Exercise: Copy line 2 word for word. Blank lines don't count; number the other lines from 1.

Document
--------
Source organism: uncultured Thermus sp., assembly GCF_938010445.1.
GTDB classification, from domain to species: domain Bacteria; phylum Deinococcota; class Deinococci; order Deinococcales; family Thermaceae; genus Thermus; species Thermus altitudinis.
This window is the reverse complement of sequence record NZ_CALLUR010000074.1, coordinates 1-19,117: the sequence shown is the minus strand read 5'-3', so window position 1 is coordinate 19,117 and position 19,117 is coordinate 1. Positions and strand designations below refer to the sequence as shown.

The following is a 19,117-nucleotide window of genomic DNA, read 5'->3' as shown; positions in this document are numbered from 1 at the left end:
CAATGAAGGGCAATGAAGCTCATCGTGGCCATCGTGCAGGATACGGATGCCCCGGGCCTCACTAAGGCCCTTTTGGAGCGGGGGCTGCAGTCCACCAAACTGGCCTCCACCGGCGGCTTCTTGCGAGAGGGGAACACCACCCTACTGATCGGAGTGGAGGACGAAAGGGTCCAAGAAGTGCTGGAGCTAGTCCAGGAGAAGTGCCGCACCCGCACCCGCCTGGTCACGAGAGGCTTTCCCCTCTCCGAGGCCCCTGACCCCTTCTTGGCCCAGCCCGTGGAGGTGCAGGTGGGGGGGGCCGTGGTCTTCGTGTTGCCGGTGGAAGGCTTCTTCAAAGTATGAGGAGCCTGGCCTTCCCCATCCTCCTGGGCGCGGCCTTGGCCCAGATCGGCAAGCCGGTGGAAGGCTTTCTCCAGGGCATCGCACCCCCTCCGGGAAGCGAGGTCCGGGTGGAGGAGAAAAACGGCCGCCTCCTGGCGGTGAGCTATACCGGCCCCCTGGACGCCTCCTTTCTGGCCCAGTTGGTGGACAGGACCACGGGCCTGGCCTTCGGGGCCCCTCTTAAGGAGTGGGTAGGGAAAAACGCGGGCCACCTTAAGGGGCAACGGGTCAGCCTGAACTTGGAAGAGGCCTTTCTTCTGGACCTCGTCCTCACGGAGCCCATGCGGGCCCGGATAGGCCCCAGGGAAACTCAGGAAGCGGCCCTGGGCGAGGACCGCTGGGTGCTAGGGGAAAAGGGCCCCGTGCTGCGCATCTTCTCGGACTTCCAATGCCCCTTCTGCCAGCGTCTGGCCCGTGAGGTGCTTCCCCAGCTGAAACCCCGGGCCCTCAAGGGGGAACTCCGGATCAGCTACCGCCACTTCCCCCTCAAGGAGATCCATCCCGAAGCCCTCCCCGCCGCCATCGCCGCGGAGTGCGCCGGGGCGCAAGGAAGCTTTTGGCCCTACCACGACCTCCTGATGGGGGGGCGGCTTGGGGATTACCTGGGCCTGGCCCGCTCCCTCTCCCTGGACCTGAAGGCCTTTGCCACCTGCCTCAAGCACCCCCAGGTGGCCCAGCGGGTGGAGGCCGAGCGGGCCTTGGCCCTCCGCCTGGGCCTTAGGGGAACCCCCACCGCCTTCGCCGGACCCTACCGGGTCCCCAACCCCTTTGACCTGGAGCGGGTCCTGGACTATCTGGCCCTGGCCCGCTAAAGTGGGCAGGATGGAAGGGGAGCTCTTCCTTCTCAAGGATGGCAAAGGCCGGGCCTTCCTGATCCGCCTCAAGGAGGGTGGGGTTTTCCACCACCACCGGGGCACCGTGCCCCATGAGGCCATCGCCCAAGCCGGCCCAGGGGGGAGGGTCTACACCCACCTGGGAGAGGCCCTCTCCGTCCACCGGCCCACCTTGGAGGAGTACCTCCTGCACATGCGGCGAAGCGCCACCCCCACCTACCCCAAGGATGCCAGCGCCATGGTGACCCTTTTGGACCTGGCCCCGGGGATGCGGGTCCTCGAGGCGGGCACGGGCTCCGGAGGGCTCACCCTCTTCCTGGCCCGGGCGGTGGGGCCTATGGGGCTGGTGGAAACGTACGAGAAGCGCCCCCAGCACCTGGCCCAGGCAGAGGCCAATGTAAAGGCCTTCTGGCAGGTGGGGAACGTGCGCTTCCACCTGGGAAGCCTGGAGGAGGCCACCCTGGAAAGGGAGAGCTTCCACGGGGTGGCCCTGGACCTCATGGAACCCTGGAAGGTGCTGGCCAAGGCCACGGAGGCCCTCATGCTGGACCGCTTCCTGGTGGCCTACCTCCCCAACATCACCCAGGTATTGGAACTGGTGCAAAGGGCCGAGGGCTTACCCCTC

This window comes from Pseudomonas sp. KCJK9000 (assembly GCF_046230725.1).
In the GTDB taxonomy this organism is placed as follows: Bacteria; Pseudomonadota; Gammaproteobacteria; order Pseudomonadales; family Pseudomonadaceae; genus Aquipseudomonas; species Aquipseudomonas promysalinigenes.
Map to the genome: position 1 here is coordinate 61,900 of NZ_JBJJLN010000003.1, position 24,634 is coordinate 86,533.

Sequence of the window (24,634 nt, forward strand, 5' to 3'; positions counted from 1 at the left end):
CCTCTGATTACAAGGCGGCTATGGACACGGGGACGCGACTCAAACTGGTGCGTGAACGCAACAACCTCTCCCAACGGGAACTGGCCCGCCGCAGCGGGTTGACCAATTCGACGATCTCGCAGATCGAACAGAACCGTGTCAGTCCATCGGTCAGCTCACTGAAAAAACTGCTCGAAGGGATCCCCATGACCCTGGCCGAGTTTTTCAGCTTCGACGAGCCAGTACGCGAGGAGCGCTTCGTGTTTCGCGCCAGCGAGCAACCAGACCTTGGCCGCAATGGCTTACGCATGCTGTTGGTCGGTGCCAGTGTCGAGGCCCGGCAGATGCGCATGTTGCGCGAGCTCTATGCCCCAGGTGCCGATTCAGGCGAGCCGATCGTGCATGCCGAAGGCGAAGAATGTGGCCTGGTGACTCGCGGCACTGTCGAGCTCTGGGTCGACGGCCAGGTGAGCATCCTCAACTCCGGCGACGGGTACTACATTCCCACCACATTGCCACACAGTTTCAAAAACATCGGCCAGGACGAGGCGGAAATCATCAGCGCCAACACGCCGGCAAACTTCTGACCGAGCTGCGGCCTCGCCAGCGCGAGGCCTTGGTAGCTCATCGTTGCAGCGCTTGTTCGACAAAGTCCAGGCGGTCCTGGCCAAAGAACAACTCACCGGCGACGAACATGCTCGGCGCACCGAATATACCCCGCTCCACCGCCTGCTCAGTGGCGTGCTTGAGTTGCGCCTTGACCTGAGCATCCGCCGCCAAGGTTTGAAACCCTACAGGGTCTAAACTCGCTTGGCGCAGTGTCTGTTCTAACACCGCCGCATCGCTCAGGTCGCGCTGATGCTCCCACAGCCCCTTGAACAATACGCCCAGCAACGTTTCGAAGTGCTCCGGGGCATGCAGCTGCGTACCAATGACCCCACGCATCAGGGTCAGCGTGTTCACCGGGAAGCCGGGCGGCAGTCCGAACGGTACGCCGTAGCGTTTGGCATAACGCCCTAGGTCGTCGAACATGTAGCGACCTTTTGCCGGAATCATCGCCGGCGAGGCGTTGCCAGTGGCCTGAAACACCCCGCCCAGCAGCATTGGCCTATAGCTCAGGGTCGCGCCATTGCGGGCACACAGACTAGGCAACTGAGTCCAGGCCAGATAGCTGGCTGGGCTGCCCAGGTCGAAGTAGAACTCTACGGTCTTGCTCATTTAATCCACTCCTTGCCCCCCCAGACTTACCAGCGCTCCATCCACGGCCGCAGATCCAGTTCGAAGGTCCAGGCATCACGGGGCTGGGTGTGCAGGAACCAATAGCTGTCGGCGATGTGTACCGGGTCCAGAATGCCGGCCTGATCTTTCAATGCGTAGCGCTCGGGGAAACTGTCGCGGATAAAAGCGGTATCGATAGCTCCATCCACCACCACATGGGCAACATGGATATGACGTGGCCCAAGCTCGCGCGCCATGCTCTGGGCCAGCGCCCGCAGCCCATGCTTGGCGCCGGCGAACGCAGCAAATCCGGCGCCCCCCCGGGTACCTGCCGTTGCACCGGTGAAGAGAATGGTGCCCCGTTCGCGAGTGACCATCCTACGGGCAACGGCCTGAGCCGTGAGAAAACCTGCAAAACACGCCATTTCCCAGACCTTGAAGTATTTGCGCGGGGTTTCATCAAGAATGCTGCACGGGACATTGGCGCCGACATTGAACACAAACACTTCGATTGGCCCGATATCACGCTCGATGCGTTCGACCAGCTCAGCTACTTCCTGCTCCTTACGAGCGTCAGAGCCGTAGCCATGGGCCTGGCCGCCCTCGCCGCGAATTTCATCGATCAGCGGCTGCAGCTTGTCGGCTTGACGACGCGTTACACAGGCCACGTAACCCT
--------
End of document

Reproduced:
GTDB classification, from domain to species: domain Bacteria; phylum Deinococcota; class Deinococci; order Deinococcales; family Thermaceae; genus Thermus; species Thermus altitudinis.